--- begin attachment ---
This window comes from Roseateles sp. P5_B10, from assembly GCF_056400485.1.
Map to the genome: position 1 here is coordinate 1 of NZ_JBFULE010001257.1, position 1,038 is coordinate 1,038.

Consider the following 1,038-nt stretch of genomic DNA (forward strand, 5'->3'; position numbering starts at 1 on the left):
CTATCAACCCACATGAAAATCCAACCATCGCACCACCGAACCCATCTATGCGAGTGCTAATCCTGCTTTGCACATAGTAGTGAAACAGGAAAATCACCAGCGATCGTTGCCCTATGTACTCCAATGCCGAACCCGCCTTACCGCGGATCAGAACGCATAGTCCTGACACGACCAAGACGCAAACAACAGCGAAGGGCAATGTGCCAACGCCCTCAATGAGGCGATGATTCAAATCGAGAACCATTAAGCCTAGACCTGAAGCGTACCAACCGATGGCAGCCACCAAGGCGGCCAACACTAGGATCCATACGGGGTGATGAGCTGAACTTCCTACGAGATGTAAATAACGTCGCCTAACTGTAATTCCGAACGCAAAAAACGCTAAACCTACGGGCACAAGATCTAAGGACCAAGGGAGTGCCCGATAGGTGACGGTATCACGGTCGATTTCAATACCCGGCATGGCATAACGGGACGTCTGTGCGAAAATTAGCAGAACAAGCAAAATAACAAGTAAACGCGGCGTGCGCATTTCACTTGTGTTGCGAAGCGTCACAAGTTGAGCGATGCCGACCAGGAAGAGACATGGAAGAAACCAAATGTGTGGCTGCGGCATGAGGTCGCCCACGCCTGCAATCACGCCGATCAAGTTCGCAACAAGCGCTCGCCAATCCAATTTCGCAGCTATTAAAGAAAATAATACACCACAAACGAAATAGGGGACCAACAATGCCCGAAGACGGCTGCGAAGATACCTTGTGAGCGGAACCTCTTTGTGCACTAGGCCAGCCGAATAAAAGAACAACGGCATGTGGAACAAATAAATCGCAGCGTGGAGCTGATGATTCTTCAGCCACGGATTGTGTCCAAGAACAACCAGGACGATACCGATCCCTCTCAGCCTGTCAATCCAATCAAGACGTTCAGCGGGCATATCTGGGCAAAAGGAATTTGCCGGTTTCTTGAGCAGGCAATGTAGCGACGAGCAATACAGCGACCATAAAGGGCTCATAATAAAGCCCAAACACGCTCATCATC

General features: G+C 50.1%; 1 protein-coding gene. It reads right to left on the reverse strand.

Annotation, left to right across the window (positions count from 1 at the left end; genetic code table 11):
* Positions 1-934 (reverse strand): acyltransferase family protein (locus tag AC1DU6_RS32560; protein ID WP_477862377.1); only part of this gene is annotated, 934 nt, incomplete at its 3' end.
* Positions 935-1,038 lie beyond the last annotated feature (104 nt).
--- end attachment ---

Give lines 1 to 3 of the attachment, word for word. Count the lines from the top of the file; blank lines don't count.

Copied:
This window comes from Roseateles sp. P5_B10, from assembly GCF_056400485.1.
Map to the genome: position 1 here is coordinate 1 of NZ_JBFULE010001257.1, position 1,038 is coordinate 1,038.

Consider the following 1,038-nt stretch of genomic DNA (forward strand, 5'->3'; position numbering starts at 1 on the left):